21. On 3rd October 2006, the Secretariat received a fax from the Complainants forwarding a copy of a letter of appeal addressed by the victim to the President of the Republic of Botswana, and the response of the Senior Private Secretary to the President.
22. On 4th October 2006, the Secretariat received the Complainants’ response to the Respondent State’s further submission on admissibility.
23. On 7th November 2006, the Secretariat received a letter from the Respondent State requesting the Commission to purge the Complainants’ additional submissions from the record because the State was not invited to make additional submission.
24. At its 40th Ordinary Session held in Banjul, The Gambia, from 15th to 29th November 2006, both parties were given audience before the Commission and the State requested to receive copy of the letter sent to the Complainants inviting further arguments, and to be given time to respond to the additional submissions made by the Complainants.
25. The Commission decided to defer consideration of the communication to its 41st Ordinary Session and instructed the Secretariat to forward a copy of the above letter to the Respondent State.
26. By Note Verbale dated 12th February 2007, the Secretariat forwarded the above letter to the Respondent State and requested the latter to submit its observation on the same.
27. On 25th April 2007, the Secretariat received the response of the Respondent State on the Complainants’ further submissions.
28. By Note Verbale dated 30th April 2007, the Secretariat acknowledged receipt of the Respondent State’s response.
29. At its 41st Ordinary Session, the African Commission considered the communication and decided to declare it admissible.
30. By Note Verbale of 20th June 2007 and letter of the same date, both parties were notified of the Commission’s decision.
31. On 2nd October 2007 and 10th October 2007, the Secretariat received the Complainants’ and Respondent State’s submissions on the merits, respectively.
32. By Note Verbale of 22nd October 2007 and letter of the same date, the Secretariat acknowledged receipt of the Complainants’ and Respondent State’s submissions on the merits and forwarded each other’s submission to the other party.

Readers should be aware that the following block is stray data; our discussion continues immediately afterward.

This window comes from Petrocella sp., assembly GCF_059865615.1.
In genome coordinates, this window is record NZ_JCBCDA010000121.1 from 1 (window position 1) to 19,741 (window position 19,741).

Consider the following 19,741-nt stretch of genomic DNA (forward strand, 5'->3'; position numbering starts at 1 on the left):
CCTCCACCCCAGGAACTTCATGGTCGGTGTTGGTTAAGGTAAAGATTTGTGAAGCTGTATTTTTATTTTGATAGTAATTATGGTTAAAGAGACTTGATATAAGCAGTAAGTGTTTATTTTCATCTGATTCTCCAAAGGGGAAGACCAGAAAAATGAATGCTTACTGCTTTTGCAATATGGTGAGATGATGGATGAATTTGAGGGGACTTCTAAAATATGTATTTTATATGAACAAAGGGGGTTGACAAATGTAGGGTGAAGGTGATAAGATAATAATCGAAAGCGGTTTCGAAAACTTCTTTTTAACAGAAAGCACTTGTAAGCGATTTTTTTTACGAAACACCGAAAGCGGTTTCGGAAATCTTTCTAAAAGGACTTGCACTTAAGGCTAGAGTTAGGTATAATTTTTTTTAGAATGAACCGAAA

33. At the 42nd Ordinary Session the Secretariat received the Complainants’ response to the Respondent State’s submissions on the merits.
34. During the same 42nd Ordinary Session, the Respondent State raised a preliminary objection on the procedure of the Commission and the Commission decided to defer the communication to allow the Secretariat prepare a decision on the preliminary objection.
35. By Note Verbale of 19th December 2007 and letter of the same date, the Secretariat informed both parties of the Commission’s decision.
36. At its 44th Ordinary Session, the Commission dismissed the Respondent State’s preliminary objections and requested that both parties submit within three months, their responses to the submissions of the other party.
37. By Note Verbale of 5th January 2009 and letter of the same date, both parties were informed of the Commission’s decision and requested to make further submissions on the merits within three months.
38. On 3rd February 2009, the Respondent State requested for a month extension of time to make further submissions on the merits.
39. By Note Verbale of 9th February 2009, the Secretariat granted the extension of time requested by the Respondent State.
40. By letter of 10th February 2009, the Complainant was informed of the extension of time granted to the Respondent State.
41. By a Note Verbale dated 27th March 2009, the Secretariat invited the Respondent State to forward its further submissions on the merits.
42. On 7th November 2009, the Respondent State made a complaint regarding the procedures followed by the Secretariat in inviting the parties to make further submissions on the merits.
43. On 8th April 2009, the Respondent State made further submissions objecting against the Commission’s approach and application of the procedure laid down in Rule 119(2) [and] (3) of [its] Rules [of] Procedure and requested the Commission to review its ruling.